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Sunday 18 March 2018

US army 'kill team' in murder trial

'Death squad' troops accused of targeting civilians in Afghanistan 'for sport'

US army soldiers from Delta Company on patrol in Kandahar province yesterday
US army soldiers from Delta Company on patrol in Kandahar province yesterday

Ben Farmer in Kabul

FIVE American soldiers who formed themselves into a "death squad" will go on trial this month for the murder and dismemberment of Afghan villagers.

A US military investigation reported that the group allegedly targeted civilians for sport. In one incident, a soldier is alleged to have thrown a grenade to feign an ambush as a pretext to shoot dead an innocent villager. Bodies were cut up and photographed and the soldiers are said to have kept bones and a skull as trophies.

A military pre-trial hearing will review evidence later this month and decide on how to proceed, which could result in the men being jailed for life.

All the accused deny any wrongdoing.

American commanders fear details of the incidents could cause widespread anger in Afghanistan, where civilian deaths have fostered deep resentment against coalition forces.

The five soldiers are accused of forming a "kill team" and murdering three people in Kandahar province between January and May this year. Seven others are charged with attempting to impede the military investigation, as well as assaulting a private who blew the whistle on their activities.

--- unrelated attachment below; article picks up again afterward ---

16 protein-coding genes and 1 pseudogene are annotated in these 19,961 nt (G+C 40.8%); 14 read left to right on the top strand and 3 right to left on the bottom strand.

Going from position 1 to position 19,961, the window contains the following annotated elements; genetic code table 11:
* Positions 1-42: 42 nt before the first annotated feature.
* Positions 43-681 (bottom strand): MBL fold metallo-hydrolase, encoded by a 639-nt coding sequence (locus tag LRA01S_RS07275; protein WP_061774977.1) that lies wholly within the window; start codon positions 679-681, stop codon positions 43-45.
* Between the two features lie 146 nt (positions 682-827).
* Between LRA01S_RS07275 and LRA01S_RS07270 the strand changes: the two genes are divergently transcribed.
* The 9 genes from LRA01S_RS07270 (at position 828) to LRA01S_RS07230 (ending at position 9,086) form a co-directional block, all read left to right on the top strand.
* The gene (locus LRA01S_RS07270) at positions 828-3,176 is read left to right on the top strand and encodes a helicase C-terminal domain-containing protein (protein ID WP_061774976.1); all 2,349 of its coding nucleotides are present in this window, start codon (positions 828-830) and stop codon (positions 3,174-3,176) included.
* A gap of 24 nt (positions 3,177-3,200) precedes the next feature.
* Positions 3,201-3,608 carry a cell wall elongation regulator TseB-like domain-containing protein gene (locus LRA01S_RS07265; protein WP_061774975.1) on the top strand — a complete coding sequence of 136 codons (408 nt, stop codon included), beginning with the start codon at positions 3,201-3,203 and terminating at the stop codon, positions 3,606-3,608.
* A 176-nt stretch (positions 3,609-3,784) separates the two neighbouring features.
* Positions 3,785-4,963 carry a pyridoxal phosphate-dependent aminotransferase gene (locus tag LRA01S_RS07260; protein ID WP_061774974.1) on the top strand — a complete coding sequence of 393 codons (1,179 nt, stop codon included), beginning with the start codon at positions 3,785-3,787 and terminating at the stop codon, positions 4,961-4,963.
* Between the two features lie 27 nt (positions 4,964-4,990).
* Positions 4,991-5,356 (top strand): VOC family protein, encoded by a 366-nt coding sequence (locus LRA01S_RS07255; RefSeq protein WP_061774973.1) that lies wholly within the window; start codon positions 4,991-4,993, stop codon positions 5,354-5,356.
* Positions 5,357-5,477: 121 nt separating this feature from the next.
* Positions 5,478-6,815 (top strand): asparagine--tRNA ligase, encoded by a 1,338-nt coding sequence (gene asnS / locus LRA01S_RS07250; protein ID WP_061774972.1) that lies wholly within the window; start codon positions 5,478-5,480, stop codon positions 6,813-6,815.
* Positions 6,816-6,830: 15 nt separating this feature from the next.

The first alleged murder was on January 15, while the platoon was guarding a meeting of tribal elders in the village of La Mohammed Kalay.

When an Afghan man approached the soldiers on foot, one allegedly threw a grenade to simulate an attack and several soldiers opened fire, killing him.

Further murders are said to have followed in February and May. Marach Agha, the second victim, was shot and killed and a Kalashnikov assault rifle was reportedly placed next to the body to justify his shooting.

The third victim died after allegedly being shot and attacked with a grenade.

The relatives of one of the accused have said that the US military failed to prevent the later killings.

Christopher Winfield, father of Adam Winfield, said his son told him of his comrades' actions and warned they were looking for another victim. Mr Winfield phoned the unit's home base in Washington, but was told they could do nothing unless his son reported his fears to his superiors.

Sergeant Calvin Gibbs, Corporal Jeremy Morlock, Private Andrew Holmes, Specialists Michael Wagnon and Adam Winfield stand accused of the killings. They were serving with the 3,800-strong 5th Stryker Combat Brigade, 2nd Infantry Division, which suffered nearly 300 casualties in the southern Afghan province of Kandahar before its tour ended in July this year. (© Daily Telegraph, London)

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